Old Drugs May Find a New Purpose: Fighting the Coronavirus (April 30) – Driven by the pandemic’s spread, research teams have been screening thousands of drugs to see if they have this unexpected potential to fight the coronavirus. They’ve tested the drugs on dishes of cells, and a few dozen candidates have made the first cut.
Hopes rise for coronavirus drug remdesivir (April 29) – Remdesivir interferes with the replication of some viruses, including SARS-CoV-2, which is responsible for the current pandemic. A clinical trial in more than 1,000 people showed that those taking remdesivir recovered in 11 days on average, compared with 15 days for those on a placebo. Also on 29 April, a smaller trial run in China announced that it had found1 no benefits from remdesivir when compared with a placebo. But that trial was stopped early owing to difficulty in enrolling participants as the outbreak subsided in China.
New Gilead remdesivir data likely enough for speedy FDA approval (April 29) – While no data have yet been revealed, the news “confirms positive results that met the efficacy endpoint (improved time to recovery)” in a very large test (as it has more than 1,000 patients).
STAT COVID-19 Drugs & Vaccines tracker (April 27) – A guide to some of the most talked-about efforts to treat or prevent coronavirus infection, with details on the science, history, and timeline for each endeavor. This tracker tracks novel medicines, not repurposed drugs.
New data on Gilead’s remdesivir, released by accident, show no benefit for coronavirus patients. Company still sees reason for hope (April 23) – The antiviral medicine remdesivir from Gilead Sciences failed to speed the improvement of patients with Covid-19 or prevent them from dying, according to results from a long-awaited clinical trial conducted in China. Gilead, however, said the data suggest a “potential benefit.” A summary of the study results was inadvertently posted to the website of the World Health Organization and seen by STAT on Thursday, but then removed.
Two studies have some good news and bad news for potential coronavirus treatments (April 11) – New studies on hydroxychloroquine and remdesivir.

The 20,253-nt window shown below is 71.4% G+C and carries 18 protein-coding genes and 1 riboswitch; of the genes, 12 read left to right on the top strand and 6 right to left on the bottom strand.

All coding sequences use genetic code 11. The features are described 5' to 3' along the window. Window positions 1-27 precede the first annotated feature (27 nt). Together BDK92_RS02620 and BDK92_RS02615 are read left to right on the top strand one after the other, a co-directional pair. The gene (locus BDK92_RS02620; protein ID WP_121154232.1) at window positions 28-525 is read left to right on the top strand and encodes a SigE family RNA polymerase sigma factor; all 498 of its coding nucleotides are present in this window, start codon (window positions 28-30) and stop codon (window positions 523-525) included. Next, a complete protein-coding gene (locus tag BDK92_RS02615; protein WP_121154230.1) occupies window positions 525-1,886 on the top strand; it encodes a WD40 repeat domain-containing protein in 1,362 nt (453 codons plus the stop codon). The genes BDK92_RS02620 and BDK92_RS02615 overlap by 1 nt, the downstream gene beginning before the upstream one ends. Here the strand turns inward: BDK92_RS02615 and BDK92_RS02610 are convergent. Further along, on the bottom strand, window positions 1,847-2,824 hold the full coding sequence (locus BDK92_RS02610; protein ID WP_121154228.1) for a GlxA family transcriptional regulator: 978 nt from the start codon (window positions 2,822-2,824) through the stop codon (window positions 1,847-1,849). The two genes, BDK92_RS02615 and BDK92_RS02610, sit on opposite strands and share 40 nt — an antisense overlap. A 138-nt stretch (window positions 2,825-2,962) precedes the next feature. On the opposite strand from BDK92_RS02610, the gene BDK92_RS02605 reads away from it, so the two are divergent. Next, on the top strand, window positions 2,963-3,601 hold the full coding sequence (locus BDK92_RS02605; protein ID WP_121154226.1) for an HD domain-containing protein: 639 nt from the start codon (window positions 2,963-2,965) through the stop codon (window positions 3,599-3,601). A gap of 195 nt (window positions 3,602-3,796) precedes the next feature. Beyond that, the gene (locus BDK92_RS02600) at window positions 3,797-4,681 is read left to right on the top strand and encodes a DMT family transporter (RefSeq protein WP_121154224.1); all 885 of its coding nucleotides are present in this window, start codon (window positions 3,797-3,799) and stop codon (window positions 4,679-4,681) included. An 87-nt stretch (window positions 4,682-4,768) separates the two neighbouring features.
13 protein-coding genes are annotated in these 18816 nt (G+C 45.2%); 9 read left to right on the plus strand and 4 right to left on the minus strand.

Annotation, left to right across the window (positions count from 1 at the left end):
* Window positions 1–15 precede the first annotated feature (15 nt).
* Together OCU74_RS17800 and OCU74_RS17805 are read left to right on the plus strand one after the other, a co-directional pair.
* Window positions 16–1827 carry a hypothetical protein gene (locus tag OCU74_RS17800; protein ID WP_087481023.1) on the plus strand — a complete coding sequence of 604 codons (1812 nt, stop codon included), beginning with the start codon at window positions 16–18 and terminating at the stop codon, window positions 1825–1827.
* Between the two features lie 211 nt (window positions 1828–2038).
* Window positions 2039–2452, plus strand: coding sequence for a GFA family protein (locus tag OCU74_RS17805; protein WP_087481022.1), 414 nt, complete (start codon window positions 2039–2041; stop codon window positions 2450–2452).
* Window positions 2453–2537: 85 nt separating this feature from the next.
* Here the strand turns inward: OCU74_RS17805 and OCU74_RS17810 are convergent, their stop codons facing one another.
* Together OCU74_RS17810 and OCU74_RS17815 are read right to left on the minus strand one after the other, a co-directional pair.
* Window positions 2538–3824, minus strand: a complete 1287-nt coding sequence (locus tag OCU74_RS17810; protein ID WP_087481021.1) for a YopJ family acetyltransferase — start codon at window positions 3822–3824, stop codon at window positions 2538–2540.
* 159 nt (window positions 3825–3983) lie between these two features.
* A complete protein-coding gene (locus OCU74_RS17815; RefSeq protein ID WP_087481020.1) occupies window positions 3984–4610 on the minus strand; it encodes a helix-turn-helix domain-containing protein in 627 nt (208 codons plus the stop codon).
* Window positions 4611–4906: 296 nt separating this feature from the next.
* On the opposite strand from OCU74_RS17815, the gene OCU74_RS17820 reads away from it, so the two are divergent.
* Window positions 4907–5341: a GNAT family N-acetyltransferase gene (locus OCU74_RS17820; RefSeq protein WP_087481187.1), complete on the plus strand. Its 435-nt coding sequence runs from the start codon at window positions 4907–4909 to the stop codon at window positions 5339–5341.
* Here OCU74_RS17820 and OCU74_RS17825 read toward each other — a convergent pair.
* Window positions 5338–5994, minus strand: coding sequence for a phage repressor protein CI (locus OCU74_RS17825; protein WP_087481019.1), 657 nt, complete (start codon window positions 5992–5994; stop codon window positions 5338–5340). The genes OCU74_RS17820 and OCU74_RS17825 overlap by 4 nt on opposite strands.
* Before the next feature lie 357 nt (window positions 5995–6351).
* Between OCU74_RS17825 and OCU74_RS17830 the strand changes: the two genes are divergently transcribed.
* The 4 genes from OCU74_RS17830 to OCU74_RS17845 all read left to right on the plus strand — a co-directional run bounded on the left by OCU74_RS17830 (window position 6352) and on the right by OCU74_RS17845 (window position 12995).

Structure of Mpro from COVID-19 virus and discovery of its inhibitors (April 9) – In order to identify new drug leads that target the COVID-19 virus main protease (Mpro) combined structure-assisted drug design, virtual drug screening and high-throughput screening was applied to identify new drug leads. This paper discusses a mechanism-based inhibitor, N3, identified by computer-aided drug design and the crystal structure of COVID-19 virus Mpro in complex with this compound. Mpro is a key CoV enzyme, which plays a pivotal role in mediating viral replication and transcription, making it an attractive drug target for this virus.
‘No miraculous recovery’: Some ICU doctors say hydroxychloroquine isn’t helping sickest patients (April 8) – Many doctors suspect that if the drug does turn out to be beneficial, it may work better early on in the course of the illness.
Roche Accelerates Phase III Actemra Trial in COVID-19 (April 8) – Actemra/RoActemra (tocilizumab), an anti-IL-6 receptor biologic currently approved to treat rheumatoid arthritis, is being evaluated in a randomized, double-blind, placebo-controlled Phase III trial in collaboration with BARDA, for safety and efficacy in hospitalized patients with severe COVID-19 pneumonia compared to placebo plus standard of care.
Drug repurposing in SARS-CoV-2 / COVID-19: preventing the maladaptive immune response leading to critical disease requirement ICU care (April 8) – This blog post by Robert Plenge discusses the repurposing of anti-inflammatory drugs to prevent a cytokine storm, as the immune system is critical in the fight against SARS-CoV-2 infection – download a PDF of the blog post.
Gilead To Donate 1.5M Doses Of Experimental Coronavirus Treatment: ‘The Right Thing To Do’ (April 5) – Gilead donates 1.5 million doses of remdesivir, its investigational drug for COVID-19, for compassionate use, expanded access and clinical trials. The doses are intended for patients with severe symptoms who will receive them intravenously on a daily basis in a hospital setting which could amount to more than 140,000 treatment courses in COVID-19 patients, depending on the duration of treatment. Remdesivir was first developed by Gilead as a potential treatment for the Ebola and Marburg viruses. Multiple clinical trials for the drug are underway in COVID-19 with thousands of patients worldwide participating.